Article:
Patients suffering from dry macular degeneration are treated primarily with antioxidants and dietary supplements such as zinc. However, Rheopheresis, a somewhat controversial treatment for dry macular degeneration has entered clinical trials.
While there have been many recent developments for the treatment of wet macular degeneration, the same cannot be said for dry macular degeneration. Being the leading cause of vision loss in people over the age of 50, macular degeneration research has resulted in several effective treatments for this eye disease, particularly those suffering from wet macular degeneration. The same cannot be said for those patients diagnosed with dry macular degeneration.
Rheopheresis hailed as a treatment for dry macular degeneration. Some in the eye care profession see rheopheris as a therapy not a treatment and question the effectiveness in treating the eye disease.
Rheopheresis is a process that involves the filtration of blood, similar to what occurs in kidney dialysis. It is not a cure for dry macular degeneration, and in many scientific circles is seen as an experimental therapy for the eye disease. Proponents of rheopheresis are quick to claim that this procedure has been around for decades and has shown success in treating several ailments where the removal of cell by-products from the blood was necessary.
In dry macular degeneration it is thought taht drusen deposits accumulate in the eye. These deposits are caused primarily by the waste by-products carried in the blood stream. Rheopheresis is an apparently safe and effective form of membrane differential filtration that eliminates high molecular weight proteins from being carried in the blood and deposited in the eye as drusen.
It is thought that the filtration process associated with rheopheresis will improve the flow of blood through small vessels in the body by reducing blood and plasma viscosities. Since it is believed that impaired blood flow in the vessels beneath the retina contributes to the development of dry macular degeneration and the formation of drusen deposits, rheopheresis can provide a remedy to this situation.
Japaneses have developed the basis for rheopheresis in the 1970s while explorign a way to treat high cholesterol. Researchers at the University of Cologne in Germany used a newly developed filter in a study using rheopheresis to treat several eye conditions characterized by restricted blood flow. During this limited trial, rheopheresis treatments were shown to have been very successful in treating patients diagnosed with the eye disease dry macular degeneration.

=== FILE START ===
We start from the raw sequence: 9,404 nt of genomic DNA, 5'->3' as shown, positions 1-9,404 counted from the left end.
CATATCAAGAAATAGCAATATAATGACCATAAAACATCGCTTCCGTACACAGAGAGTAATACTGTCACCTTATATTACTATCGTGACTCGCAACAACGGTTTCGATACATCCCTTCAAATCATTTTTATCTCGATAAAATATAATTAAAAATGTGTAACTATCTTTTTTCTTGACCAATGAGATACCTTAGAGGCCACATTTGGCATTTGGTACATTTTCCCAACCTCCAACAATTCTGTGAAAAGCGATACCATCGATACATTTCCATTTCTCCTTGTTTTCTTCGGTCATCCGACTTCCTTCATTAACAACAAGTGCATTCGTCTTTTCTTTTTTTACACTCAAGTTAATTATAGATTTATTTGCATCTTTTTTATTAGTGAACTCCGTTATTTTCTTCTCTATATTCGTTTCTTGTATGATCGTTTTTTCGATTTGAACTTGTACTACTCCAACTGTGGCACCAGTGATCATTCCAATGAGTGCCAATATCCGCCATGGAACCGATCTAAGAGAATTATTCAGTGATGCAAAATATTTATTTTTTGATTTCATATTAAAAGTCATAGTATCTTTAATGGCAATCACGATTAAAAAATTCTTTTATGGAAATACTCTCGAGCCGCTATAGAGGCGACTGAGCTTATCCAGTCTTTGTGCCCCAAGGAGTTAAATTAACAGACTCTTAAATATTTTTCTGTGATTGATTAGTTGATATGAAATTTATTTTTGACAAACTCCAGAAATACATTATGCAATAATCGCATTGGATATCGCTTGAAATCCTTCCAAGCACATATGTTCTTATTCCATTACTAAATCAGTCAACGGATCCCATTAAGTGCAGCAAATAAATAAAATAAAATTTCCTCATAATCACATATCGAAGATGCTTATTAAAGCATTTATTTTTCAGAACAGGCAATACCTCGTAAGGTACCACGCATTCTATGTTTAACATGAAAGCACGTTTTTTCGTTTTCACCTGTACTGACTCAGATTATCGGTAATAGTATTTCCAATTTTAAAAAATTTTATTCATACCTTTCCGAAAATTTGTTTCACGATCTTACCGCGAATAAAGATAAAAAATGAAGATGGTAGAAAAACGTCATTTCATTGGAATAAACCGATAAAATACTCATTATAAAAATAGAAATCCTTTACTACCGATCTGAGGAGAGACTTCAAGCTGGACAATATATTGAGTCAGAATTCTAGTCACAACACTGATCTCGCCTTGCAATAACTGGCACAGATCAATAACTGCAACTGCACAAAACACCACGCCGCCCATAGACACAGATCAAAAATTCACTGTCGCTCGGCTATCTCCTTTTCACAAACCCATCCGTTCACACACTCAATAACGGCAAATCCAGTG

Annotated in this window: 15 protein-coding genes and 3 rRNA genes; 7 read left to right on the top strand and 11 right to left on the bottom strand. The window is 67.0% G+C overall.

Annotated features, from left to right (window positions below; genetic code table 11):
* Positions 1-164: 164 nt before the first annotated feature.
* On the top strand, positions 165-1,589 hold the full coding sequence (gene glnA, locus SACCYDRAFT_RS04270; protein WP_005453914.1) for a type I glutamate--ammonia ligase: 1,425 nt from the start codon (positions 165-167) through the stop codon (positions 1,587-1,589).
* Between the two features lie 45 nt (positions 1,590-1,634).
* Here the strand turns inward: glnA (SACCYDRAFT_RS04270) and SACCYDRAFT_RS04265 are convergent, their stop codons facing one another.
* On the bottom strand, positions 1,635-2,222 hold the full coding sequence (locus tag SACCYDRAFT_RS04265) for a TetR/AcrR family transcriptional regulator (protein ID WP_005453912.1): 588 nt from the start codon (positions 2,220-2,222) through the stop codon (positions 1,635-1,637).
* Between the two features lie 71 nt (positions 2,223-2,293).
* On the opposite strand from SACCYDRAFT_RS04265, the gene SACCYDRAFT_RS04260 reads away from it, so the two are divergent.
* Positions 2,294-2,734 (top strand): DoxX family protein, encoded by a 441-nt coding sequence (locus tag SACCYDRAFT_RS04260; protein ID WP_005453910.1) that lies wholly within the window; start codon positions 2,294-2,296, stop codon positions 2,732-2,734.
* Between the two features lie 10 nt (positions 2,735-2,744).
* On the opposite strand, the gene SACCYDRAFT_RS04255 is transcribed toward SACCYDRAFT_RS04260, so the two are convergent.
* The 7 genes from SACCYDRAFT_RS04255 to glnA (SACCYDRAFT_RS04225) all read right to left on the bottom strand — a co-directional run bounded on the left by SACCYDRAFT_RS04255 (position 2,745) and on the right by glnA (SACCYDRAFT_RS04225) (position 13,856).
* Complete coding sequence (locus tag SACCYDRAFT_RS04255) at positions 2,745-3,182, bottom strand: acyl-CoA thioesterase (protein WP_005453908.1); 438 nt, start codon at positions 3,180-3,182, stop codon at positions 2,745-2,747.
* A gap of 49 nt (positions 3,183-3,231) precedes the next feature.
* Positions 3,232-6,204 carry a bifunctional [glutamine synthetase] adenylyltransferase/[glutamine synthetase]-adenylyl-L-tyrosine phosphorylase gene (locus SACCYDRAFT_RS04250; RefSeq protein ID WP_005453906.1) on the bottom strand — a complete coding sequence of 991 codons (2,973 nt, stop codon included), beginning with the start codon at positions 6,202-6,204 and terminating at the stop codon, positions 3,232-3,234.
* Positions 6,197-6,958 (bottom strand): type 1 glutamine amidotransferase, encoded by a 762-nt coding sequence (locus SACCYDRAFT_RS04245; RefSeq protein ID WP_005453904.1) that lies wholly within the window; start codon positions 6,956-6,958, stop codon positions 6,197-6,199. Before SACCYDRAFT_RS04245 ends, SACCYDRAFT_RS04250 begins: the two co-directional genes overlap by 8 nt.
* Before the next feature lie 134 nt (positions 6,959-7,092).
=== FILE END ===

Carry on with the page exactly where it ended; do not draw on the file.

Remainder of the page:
Rheopheresis is a specific method of apheresis – a treatment in which a patient’s blood is drawn outside the body and specific compounds removed through a specially developed filter. This blood is then returned to the body with the proteins removed. The removal of large proteins, fat molecules and other impurities improves the flow of blood to the macula and the retina. It is this increased blood flow through rheopheresis that is said to slow the progression of dry macular degeneration.
In some studies, the results of rheopheresis has been very encouraging. On July 18, 2005, David Boyer, M.D. announced at the annual meeting of the American Society of Retinal Specialists (ASRS) that “of the 30 qualifying dry macular degeneration eyes studied in PERC, approximately 93 percent remained stable or improved at an average of 18 weeks post-baseline.” While the numbeer of participants in this rheopheresis study was low, the significance of having 93 percent of the patients remain stable in the progression of their dry macular degeneration warrants more research.
Currently, rheopheresis treatment for dry macular degeneration is only available in Canada and Germany.